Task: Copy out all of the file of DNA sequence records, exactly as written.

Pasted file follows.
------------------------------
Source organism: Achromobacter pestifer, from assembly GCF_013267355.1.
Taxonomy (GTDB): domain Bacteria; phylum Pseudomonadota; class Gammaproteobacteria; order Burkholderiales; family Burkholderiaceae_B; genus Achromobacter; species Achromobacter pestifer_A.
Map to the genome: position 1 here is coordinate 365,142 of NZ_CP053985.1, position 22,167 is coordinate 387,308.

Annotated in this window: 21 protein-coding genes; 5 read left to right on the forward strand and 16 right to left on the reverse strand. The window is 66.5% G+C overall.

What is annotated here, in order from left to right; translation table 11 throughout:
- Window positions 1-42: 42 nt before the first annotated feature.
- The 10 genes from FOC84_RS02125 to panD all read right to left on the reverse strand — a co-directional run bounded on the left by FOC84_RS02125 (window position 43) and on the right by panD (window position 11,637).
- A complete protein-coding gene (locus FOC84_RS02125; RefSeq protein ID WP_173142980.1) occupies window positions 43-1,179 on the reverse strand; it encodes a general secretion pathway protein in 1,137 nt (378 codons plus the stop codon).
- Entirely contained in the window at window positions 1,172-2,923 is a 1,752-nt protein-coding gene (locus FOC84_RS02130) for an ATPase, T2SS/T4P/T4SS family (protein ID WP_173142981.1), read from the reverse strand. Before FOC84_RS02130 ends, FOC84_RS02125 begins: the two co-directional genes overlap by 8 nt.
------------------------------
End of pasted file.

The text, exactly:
Source organism: Achromobacter pestifer, from assembly GCF_013267355.1.
Taxonomy (GTDB): domain Bacteria; phylum Pseudomonadota; class Gammaproteobacteria; order Burkholderiales; family Burkholderiaceae_B; genus Achromobacter; species Achromobacter pestifer_A.
Map to the genome: position 1 here is coordinate 365,142 of NZ_CP053985.1, position 22,167 is coordinate 387,308.

Annotated in this window: 21 protein-coding genes; 5 read left to right on the forward strand and 16 right to left on the reverse strand. The window is 66.5% G+C overall.

What is annotated here, in order from left to right; translation table 11 throughout:
- Window positions 1-42: 42 nt before the first annotated feature.
- The 10 genes from FOC84_RS02125 to panD all read right to left on the reverse strand — a co-directional run bounded on the left by FOC84_RS02125 (window position 43) and on the right by panD (window position 11,637).
- A complete protein-coding gene (locus FOC84_RS02125; RefSeq protein ID WP_173142980.1) occupies window positions 43-1,179 on the reverse strand; it encodes a general secretion pathway protein in 1,137 nt (378 codons plus the stop codon).
- Entirely contained in the window at window positions 1,172-2,923 is a 1,752-nt protein-coding gene (locus FOC84_RS02130) for an ATPase, T2SS/T4P/T4SS family (protein ID WP_173142981.1), read from the reverse strand. Before FOC84_RS02130 ends, FOC84_RS02125 begins: the two co-directional genes overlap by 8 nt.